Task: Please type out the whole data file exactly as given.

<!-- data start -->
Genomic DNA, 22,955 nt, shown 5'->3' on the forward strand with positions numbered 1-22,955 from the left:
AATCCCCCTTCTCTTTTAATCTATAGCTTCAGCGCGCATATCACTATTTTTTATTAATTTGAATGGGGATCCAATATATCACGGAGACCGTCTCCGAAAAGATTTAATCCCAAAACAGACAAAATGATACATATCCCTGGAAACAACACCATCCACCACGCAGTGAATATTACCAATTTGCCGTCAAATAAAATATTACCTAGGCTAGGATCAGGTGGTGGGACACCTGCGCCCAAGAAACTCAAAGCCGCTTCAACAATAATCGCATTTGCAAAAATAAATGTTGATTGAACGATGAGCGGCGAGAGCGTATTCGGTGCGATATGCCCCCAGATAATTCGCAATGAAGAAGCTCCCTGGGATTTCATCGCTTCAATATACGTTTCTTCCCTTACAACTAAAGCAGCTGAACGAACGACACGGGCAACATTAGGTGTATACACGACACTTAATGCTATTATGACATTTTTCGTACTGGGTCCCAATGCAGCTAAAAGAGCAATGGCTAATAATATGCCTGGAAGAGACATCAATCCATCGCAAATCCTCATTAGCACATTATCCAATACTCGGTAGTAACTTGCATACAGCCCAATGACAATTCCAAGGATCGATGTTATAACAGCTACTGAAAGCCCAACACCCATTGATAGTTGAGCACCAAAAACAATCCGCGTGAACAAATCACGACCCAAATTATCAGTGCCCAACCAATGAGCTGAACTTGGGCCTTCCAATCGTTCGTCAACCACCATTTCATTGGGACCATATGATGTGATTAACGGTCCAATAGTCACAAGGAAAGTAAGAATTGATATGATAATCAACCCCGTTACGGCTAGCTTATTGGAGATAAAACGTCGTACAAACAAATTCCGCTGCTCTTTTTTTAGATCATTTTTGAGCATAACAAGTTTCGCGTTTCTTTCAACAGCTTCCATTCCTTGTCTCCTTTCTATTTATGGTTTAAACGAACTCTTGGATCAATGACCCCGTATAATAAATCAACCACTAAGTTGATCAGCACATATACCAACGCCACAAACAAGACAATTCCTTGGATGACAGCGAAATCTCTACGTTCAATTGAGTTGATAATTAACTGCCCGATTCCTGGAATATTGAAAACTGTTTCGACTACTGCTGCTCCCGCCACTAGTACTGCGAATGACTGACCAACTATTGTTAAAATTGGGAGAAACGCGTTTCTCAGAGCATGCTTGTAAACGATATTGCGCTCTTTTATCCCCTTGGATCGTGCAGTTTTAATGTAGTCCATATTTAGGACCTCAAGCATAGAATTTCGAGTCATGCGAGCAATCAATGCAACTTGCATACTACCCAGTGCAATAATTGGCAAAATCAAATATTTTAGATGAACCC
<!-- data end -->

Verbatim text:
Genomic DNA, 22,955 nt, shown 5'->3' on the forward strand with positions numbered 1-22,955 from the left:
AATCCCCCTTCTCTTTTAATCTATAGCTTCAGCGCGCATATCACTATTTTTTATTAATTTGAATGGGGATCCAATATATCACGGAGACCGTCTCCGAAAAGATTTAATCCCAAAACAGACAAAATGATACATATCCCTGGAAACAACACCATCCACCACGCAGTGAATATTACCAATTTGCCGTCAAATAAAATATTACCTAGGCTAGGATCAGGTGGTGGGACACCTGCGCCCAAGAAACTCAAAGCCGCTTCAACAATAATCGCATTTGCAAAAATAAATGTTGATTGAACGATGAGCGGCGAGAGCGTATTCGGTGCGATATGCCCCCAGATAATTCGCAATGAAGAAGCTCCCTGGGATTTCATCGCTTCAATATACGTTTCTTCCCTTACAACTAAAGCAGCTGAACGAACGACACGGGCAACATTAGGTGTATACACGACACTTAATGCTATTATGACATTTTTCGTACTGGGTCCCAATGCAGCTAAAAGAGCAATGGCTAATAATATGCCTGGAAGAGACATCAATCCATCGCAAATCCTCATTAGCACATTATCCAATACTCGGTAGTAACTTGCATACAGCCCAATGACAATTCCAAGGATCGATGTTATAACAGCTACTGAAAGCCCAACACCCATTGATAGTTGAGCACCAAAAACAATCCGCGTGAACAAATCACGACCCAAATTATCAGTGCCCAACCAATGAGCTGAACTTGGGCCTTCCAATCGTTCGTCAACCACCATTTCATTGGGACCATATGATGTGATTAACGGTCCAATAGTCACAAGGAAAGTAAGAATTGATATGATAATCAACCCCGTTACGGCTAGCTTATTGGAGATAAAACGTCGTACAAACAAATTCCGCTGCTCTTTTTTTAGATCATTTTTGAGCATAACAAGTTTCGCGTTTCTTTCAACAGCTTCCATTCCTTGTCTCCTTTCTATTTATGGTTTAAACGAACTCTTGGATCAATGACCCCGTATAATAAATCAACCACTAAGTTGATCAGCACATATACCAACGCCACAAACAAGACAATTCCTTGGATGACAGCGAAATCTCTACGTTCAATTGAGTTGATAATTAACTGCCCGATTCCTGGAATATTGAAAACTGTTTCGACTACTGCTGCTCCCGCCACTAGTACTGCGAATGACTGACCAACTATTGTTAAAATTGGGAGAAACGCGTTTCTCAGAGCATGCTTGTAAACGATATTGCGCTCTTTTATCCCCTTGGATCGTGCAGTTTTAATGTAGTCCATATTTAGGACCTCAAGCATAGAATTTCGAGTCATGCGAGCAATCAATGCAACTTGCATACTACCCAGTGCAATAATTGGCAAAATCAAATATTTTAGATGAACCC